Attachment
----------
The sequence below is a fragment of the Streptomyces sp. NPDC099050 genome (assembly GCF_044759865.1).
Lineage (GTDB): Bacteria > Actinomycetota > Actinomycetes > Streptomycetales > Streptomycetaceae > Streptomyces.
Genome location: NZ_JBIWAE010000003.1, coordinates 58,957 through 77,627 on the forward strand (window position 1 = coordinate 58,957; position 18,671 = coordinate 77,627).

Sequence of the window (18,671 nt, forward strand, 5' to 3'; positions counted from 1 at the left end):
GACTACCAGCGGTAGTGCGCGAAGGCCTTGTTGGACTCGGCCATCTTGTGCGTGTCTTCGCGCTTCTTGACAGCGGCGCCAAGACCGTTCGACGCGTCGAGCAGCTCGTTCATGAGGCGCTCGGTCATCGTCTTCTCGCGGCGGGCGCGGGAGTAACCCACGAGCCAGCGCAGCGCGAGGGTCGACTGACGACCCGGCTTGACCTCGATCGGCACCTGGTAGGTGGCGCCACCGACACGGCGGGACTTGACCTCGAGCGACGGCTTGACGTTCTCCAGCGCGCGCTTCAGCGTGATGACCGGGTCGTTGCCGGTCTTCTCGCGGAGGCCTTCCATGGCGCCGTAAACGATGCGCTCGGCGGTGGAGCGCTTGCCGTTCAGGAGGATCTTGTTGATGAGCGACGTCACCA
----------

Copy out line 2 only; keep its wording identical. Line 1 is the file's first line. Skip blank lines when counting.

Lineage (GTDB): Bacteria > Actinomycetota > Actinomycetes > Streptomycetales > Streptomycetaceae > Streptomyces.